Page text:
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Pressed by green activists, Peco launches solar 'collaborative'

Under pressure from green activists to support more renewable energy, Peco Energy Co. announced Friday that it will create a "stakeholder collaborative" to "advance local solar energy."

Under pressure from green activists to support more renewable energy, Peco Energy Co. announced Friday that it will create a "stakeholder collaborative" to "advance local solar energy."

The Philadelphia utility has been the target of protests organized by the Earth Quaker Action Team (EQAT) to support solar projects in impoverished neighborhoods.

Peco said it has used the collaborative process to devise pilot programs to advance wind energy, new pricing options, and renewable-energy choices for customers.

"We have a proven track record of environmental leadership," Craig Adams, Peco's president and chief executive, said in a statement. "We also have a very successful history of working with collaboratives like this to provide advanced energy services, choices, and programs for our customers."

The company, which timed its announcement to Earth Day, said it intended to invite solar supporters, competitive suppliers, consumer advocates, and representatives of the Pennsylvania Public Utility Commission to discussions this summer about possible solar initiatives.

"The goal is to foster the discussion and have as many voices and interested parties participate as possible," said Cathy Engel Menendez, Peco's spokeswoman. She said EQAT representatives would be invited.

In September, the activists launched protests at Peco's Market Street headquarters, demanding that the utility buy some solar power from community-based North Philadelphia projects.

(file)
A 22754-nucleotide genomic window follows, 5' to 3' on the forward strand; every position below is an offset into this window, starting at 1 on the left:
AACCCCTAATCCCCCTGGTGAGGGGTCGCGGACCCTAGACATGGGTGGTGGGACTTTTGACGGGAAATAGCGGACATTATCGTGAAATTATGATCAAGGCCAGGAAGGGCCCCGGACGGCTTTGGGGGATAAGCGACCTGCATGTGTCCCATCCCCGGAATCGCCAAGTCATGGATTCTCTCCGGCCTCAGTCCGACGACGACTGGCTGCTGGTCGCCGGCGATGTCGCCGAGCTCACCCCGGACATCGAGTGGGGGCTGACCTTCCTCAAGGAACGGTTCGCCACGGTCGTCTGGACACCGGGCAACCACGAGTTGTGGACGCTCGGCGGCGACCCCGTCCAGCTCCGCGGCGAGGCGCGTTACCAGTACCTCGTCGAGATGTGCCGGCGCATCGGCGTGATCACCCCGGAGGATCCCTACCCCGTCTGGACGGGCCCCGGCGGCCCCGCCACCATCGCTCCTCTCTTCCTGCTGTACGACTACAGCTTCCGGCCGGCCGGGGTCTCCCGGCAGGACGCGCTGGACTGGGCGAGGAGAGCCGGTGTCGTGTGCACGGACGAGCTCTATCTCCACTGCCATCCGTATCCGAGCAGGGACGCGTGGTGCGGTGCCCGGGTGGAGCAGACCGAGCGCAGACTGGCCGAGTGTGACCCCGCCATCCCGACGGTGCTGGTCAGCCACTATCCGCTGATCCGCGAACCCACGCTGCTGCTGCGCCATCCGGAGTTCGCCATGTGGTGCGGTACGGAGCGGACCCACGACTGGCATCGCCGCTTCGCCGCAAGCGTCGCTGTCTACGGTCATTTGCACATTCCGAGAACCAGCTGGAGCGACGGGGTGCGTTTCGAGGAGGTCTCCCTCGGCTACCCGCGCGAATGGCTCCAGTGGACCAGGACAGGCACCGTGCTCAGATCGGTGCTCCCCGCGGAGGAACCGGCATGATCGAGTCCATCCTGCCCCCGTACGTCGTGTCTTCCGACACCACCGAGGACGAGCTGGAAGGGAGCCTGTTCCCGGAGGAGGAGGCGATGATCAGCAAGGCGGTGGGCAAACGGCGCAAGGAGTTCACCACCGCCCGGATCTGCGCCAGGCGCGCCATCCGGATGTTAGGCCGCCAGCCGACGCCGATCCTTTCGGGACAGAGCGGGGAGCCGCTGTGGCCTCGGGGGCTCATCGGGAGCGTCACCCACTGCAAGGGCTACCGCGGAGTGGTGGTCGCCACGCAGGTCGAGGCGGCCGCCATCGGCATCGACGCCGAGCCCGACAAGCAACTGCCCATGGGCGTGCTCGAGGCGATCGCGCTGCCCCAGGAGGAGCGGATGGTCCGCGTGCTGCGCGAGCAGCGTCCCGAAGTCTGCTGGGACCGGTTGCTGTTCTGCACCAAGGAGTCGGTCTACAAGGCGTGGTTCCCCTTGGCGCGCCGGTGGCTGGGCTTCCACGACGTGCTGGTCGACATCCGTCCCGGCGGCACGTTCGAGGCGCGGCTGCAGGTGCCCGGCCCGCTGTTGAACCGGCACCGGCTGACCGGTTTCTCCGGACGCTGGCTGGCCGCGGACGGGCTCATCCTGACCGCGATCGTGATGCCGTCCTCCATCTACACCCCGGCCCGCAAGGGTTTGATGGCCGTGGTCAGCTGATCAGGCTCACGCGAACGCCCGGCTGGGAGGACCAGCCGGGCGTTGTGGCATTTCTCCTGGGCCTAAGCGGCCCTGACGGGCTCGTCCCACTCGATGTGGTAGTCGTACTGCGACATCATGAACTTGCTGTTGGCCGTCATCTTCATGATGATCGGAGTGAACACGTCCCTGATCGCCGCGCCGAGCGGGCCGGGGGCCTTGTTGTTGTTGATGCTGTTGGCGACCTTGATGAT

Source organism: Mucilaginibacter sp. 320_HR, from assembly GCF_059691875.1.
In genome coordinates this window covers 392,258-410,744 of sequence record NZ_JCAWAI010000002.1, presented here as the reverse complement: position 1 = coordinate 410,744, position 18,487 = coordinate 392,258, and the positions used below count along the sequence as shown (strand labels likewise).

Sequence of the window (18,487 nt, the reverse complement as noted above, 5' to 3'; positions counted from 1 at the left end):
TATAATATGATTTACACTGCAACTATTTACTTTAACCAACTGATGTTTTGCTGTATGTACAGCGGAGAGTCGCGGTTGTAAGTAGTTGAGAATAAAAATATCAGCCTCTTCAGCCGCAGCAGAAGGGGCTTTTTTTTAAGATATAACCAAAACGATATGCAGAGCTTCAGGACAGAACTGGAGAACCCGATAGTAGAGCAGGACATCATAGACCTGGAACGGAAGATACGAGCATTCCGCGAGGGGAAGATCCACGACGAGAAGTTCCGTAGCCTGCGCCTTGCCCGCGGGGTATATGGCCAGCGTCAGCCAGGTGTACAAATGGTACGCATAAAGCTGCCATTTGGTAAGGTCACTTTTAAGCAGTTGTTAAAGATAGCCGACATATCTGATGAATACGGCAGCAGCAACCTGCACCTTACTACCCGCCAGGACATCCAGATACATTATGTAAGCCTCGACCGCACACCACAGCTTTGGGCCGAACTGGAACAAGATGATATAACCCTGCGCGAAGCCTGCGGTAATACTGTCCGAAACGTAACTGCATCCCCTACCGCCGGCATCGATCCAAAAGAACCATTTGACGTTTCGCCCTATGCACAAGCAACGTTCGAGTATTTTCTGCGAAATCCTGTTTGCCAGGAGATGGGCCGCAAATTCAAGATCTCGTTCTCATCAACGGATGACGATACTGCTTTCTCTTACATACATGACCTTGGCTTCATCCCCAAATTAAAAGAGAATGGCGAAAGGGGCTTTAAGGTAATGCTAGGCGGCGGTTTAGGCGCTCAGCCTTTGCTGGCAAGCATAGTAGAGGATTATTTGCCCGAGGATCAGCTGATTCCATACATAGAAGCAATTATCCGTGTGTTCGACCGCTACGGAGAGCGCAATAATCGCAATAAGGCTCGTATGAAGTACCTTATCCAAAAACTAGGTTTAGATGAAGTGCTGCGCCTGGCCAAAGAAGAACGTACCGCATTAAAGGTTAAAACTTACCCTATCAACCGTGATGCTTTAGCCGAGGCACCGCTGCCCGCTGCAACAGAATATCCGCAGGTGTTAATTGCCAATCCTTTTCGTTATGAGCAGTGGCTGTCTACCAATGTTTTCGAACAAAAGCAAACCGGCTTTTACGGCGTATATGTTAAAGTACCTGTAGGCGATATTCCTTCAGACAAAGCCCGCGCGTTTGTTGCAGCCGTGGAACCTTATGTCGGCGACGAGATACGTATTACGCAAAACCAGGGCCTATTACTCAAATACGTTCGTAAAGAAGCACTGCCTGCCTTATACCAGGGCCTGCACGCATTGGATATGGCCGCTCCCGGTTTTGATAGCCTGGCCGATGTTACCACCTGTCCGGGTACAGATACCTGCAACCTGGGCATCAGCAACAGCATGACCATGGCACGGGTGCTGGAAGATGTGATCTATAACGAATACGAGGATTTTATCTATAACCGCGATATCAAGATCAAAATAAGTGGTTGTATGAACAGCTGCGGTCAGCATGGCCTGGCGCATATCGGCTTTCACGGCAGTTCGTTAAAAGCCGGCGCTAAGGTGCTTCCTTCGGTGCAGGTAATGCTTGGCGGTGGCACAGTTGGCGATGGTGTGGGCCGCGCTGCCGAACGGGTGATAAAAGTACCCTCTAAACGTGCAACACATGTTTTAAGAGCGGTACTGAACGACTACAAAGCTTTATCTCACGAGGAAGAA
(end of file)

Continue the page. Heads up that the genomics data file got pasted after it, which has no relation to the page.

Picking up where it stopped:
EQAT gave Peco a May 2 deadline to respond. Spokesman Greg Holt had promised that the group would return May 10 blowing whistles "if the company isn't moving forward."

The utility said EQAT's demand put it in an impossible position because it is required to buy power through blind auctions at the lowest price.

Peco and other utilities are required to buy 5.5 percent of their power from renewable sources, including 0.25 percent from solar generators. On June 1, the mandated solar percentage will increase to 0.2933 percent.

The way it buys power for default-service customers who do not shop for competitive suppliers is controlled by a PUC-monitored process, Peco says.

The suppliers for the six months beginning June 1 were determined in an auction in March. The auction rules, which would need to be revised to allow Peco to source power from a specific type of solar supplier, were set last year in a PUC-approved process. Procurement rules for 2017 to 2019 are undergoing PUC review.

Eileen Flanagan, head of EQAT, said its pressure caused Peco officials "to at least consider increasing their commitment to solar." She said Peco still lagged other utilities nationwide.

"We do not consider them leaders on this issue, but plan to keep up the pressure until we see true leadership through a massive shift to both solar and job creation, starting in North Philadelphia," she said in an email.

amaykuth@phillynews.com

215-854-2947 @maykuth

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